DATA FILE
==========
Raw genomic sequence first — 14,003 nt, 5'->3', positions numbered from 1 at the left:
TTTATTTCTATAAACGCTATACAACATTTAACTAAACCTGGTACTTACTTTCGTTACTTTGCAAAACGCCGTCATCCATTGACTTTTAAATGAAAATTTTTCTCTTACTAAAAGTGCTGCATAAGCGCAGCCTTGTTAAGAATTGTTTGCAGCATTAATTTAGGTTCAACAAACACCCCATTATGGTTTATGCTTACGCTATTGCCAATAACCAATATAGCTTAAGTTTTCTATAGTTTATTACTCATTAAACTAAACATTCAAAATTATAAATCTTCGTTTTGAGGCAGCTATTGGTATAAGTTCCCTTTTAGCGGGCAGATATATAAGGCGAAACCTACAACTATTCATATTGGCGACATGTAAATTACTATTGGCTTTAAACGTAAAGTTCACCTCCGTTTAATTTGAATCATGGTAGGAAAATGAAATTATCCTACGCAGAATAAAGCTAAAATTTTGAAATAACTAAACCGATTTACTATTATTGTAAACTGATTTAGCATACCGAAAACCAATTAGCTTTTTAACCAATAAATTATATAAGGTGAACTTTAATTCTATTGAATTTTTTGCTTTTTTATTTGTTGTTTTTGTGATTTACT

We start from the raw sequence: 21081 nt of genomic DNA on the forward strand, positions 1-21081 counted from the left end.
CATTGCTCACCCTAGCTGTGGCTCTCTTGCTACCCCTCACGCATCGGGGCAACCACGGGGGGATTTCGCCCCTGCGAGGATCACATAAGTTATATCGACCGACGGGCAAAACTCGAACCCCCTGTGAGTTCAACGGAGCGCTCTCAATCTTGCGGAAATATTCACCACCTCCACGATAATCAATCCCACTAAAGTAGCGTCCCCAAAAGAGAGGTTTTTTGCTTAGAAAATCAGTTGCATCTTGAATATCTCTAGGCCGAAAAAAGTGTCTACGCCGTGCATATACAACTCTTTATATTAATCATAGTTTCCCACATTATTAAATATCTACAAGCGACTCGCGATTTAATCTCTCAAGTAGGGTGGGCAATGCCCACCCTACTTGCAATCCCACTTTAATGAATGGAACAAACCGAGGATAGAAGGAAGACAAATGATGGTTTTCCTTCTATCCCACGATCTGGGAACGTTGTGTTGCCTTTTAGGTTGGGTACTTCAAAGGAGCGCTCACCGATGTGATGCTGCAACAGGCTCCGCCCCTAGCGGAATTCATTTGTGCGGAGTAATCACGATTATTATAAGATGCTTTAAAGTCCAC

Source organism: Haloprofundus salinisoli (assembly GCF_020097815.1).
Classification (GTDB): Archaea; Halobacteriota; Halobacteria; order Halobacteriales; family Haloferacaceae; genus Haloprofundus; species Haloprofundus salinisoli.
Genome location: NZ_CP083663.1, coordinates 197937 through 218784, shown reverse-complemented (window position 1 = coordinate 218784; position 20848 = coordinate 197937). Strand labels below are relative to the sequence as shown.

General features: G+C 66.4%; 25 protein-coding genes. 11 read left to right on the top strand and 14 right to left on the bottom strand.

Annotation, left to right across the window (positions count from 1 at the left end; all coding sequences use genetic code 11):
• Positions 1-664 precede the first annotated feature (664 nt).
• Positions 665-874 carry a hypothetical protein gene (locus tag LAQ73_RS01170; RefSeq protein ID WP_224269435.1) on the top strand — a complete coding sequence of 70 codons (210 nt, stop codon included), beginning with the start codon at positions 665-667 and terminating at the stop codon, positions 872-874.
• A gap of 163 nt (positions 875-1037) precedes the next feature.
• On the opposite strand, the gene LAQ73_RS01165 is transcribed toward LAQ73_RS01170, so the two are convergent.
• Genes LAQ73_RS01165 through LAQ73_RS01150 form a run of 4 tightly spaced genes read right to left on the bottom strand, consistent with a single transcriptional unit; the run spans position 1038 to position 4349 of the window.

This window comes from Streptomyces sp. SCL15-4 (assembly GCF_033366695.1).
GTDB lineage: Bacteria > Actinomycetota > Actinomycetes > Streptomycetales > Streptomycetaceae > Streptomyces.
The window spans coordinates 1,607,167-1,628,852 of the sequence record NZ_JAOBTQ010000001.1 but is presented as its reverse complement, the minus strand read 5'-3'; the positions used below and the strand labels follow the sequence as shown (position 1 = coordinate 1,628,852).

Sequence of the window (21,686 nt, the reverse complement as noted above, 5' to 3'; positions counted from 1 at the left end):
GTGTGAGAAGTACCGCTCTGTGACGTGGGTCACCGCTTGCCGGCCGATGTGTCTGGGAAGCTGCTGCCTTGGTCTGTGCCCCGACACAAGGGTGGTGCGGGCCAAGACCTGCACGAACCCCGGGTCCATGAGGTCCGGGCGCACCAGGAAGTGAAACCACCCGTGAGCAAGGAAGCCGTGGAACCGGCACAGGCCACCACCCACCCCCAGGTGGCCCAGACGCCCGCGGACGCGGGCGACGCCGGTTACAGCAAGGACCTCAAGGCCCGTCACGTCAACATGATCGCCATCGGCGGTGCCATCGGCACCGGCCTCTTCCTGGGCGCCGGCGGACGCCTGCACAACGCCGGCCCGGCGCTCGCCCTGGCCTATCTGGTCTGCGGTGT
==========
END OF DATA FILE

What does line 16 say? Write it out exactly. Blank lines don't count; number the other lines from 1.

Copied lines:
GTDB lineage: Bacteria > Actinomycetota > Actinomycetes > Streptomycetales > Streptomycetaceae > Streptomyces.